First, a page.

Happening Hong Kong

Trip Start Dec 14, 2007
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Trip End Mar 16, 2009


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Where I stayed

Flag of China  , Hong Kong,
Monday, May 12, 2008

Anybody who thinks of Hong Kong will conjure up images of a modern high-rise city with planes coming and going, advanced transportation systems and millions of people. This was exactly what drew us to Hong Kong and we weren't disappointed.
The greater Hong Kong area is made up of 4 territories: Hong Kong Island, Kowloon, New Territories and some outlying islands of which Lantau Island is the largest.
 
While doing a little research on why Hong Kong was previously under British control we discovered an interesting fact we never knew. In 1860 Hong Kong was granted to Britain after China tried to put an end to the illegal opium trade into China by confiscating large stock piles of opium from a British stockpile in Guangzhou. Apparently the British threatened to attack China and ultimately did if China didn't compensate the British and end to the ban on the lucrative opium industry. China ceded after being attacked by giving the island of Hong Kong to the British as well as leasing Kowloon and the New Territories for a period of 99 years. All this got us wondering how much of modern day Hong Kong was funded by drug money??
 
Hong Kong was returned to China in 1997 and will retain its free market economy, social and legal systems for 50 years.
 
A highlight of Hong Kong we couldn't wait to see was the free Symphony of Lights show. It is a multimedia event, named the world's largest permanent light and sound show by Guinness World Records and covers more than 40 buildings on both sides of the Victoria Harbour. They are decked out in lights, which at the flick of a switch, glow in a myriad of colours depicting Hong Kong vibrancy. We watched the show from the Avenue of Stars, a strip with Chinese movie stars (like in Hollywood) along Victoria Harbour on the Kowloon side and a 5 minute walk form our hotel. It was spectacular!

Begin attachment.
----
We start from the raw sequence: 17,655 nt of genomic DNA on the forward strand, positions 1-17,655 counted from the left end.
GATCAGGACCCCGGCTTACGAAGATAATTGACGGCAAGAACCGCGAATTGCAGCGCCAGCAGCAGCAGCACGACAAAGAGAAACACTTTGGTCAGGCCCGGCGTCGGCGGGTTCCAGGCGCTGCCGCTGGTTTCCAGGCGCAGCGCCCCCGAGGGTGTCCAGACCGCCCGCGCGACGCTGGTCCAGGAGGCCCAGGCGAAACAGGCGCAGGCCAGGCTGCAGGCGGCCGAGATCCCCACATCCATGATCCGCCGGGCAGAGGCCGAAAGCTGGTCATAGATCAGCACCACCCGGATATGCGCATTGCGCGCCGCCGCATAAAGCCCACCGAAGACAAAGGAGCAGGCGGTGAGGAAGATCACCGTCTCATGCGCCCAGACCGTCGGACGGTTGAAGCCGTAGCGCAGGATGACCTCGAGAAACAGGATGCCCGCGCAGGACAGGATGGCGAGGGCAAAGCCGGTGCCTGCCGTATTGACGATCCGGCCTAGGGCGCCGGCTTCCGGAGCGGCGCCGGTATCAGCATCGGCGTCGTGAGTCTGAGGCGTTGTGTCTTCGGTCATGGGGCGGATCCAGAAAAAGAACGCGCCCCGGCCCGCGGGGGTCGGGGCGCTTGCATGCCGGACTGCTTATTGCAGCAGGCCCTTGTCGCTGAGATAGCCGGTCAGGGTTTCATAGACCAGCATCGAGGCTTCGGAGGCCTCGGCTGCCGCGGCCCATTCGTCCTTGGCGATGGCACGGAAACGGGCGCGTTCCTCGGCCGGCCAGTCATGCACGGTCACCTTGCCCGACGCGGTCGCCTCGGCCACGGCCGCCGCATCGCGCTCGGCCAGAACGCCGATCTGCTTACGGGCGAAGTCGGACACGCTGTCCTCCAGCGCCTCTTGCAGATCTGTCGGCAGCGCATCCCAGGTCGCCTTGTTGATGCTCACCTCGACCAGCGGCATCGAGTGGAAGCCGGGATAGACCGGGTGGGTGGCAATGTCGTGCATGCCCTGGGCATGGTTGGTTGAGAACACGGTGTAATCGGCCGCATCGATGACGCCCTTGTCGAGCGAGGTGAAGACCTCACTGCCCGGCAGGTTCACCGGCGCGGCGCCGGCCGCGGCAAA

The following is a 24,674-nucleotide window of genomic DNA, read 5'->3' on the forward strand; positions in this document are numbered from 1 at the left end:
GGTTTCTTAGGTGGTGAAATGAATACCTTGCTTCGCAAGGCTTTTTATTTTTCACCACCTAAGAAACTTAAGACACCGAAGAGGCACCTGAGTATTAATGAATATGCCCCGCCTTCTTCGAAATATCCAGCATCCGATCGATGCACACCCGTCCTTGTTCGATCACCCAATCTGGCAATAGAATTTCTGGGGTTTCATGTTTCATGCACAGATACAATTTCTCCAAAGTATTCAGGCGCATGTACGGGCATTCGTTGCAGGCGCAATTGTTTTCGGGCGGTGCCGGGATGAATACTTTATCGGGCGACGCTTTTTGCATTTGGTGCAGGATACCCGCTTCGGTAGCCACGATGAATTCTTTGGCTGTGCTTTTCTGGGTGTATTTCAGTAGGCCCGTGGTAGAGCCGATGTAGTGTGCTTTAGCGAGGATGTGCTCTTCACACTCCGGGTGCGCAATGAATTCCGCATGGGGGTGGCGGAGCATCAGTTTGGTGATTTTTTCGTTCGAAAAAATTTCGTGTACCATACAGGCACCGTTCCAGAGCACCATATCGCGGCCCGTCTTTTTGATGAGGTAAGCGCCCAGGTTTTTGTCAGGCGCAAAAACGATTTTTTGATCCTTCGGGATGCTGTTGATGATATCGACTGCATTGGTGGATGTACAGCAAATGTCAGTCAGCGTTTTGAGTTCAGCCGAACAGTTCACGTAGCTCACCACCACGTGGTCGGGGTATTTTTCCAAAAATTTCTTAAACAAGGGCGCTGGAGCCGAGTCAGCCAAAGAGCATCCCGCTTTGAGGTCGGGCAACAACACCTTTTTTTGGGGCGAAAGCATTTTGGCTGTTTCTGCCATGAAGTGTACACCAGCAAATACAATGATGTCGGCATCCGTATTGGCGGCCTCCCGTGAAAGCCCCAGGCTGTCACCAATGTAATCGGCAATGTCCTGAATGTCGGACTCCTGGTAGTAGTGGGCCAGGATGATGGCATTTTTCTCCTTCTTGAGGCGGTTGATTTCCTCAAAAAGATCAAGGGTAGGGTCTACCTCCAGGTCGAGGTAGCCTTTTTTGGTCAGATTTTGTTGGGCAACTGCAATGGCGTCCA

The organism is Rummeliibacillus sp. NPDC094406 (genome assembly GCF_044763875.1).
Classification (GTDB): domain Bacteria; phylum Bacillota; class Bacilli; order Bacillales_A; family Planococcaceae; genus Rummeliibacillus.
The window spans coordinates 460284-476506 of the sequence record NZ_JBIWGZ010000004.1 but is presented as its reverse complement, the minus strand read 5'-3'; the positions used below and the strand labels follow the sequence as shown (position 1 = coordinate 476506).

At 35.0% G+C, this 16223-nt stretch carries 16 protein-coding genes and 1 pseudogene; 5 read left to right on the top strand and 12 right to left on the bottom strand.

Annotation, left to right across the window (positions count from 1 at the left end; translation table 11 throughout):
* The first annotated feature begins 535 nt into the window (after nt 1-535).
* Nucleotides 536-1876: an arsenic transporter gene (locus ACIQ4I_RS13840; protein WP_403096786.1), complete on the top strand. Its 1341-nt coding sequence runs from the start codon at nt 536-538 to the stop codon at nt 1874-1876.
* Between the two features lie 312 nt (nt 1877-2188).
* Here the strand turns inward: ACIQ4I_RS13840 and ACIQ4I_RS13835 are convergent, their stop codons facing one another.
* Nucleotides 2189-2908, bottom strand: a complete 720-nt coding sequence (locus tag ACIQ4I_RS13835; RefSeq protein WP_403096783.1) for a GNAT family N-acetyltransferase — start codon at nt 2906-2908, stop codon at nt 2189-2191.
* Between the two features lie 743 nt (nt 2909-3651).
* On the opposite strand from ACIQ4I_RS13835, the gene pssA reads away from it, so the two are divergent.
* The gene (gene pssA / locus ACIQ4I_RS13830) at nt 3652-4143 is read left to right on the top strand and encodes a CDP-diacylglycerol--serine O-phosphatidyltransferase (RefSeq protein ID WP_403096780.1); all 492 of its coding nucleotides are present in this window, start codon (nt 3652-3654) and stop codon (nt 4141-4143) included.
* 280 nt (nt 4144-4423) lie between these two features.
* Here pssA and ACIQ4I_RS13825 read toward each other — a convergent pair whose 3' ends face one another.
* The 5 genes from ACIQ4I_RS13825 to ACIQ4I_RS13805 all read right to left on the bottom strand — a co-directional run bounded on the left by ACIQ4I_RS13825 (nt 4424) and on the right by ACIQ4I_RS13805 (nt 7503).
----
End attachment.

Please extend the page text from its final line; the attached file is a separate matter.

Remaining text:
The next day we visited Hong Kong Island and took the Peak Tram, travelling at a 45 degree angel, up to the peak of the island. We walked the circumference of the peak along a stunning 3km track. The views were breathtaking and we could appreciate the number of tightly packed high rises in Hong Kong. I wonder if Dubai will look like this in a few years. We also got a great view of a massive new 1600m bridge being built called the Stonecutters Bridge which when completed will be one of the longest span cable-stayed bridges in the world. Wow!
 
We explored the rest of the island by bus and passed Repulse Bay, a crescent-shaped strand of sand and apparently one of Hong Kong's most beautiful beaches on route to Stanley Market famous for its relaxed ambience, sea environs and bargain buys. The beach looked nothing as gorgeous as the beaches in South Africa and Stanley Market was nothing more than a simple flee market, still a good day out nonetheless.
 
On the way back to the pier we explored SoHo - the upmarket cosmopolitan food district, on what Guinness Book of Records calls the world's longest covered escalator. Sadly we could not afford a drink in this famous area - one glass of wine (during happy hour when the prices are reduced) costs the same as the entire bottle in the supermarket. We opted for the supermarket bottle of wine.
 
The following day we explored Lantau island Hong Kong Disneyland is located. We took a 360 degree cable car with breathtaking views of North Lantau and the South China Sea to the Ngong Ping Village, where the world tallest outdoor seated bronze Buddha sits on the Ngong Ping plateau. Not too far away is the Wisdom Path, an outdoor replica of the centuries-old Heart Sutra, one of the world's best known prayers revered by Confucians, Buddhists and Taoists alike.
 
With a bit of luck we found a little South African restaurant on the beach on route to the pier to catch the ferry home, called The Stoep where we had a delicious lunch consisting of Bobotie and yellow rice, roasted veggies and the best salmon steak I've ever had, finish off with Malva pudding. Best of all they had Windhoek lager and South African wine. Superb!
 
In the evenings we roamed the Kowloon area where our hotel was located, with the Temple Street Night Market, Jade Market and Jade Street, Flower Market, Goldfish Market and affordable local cuisine.
 
Hong Kong is an amazingly modern city and is well worth a visit.
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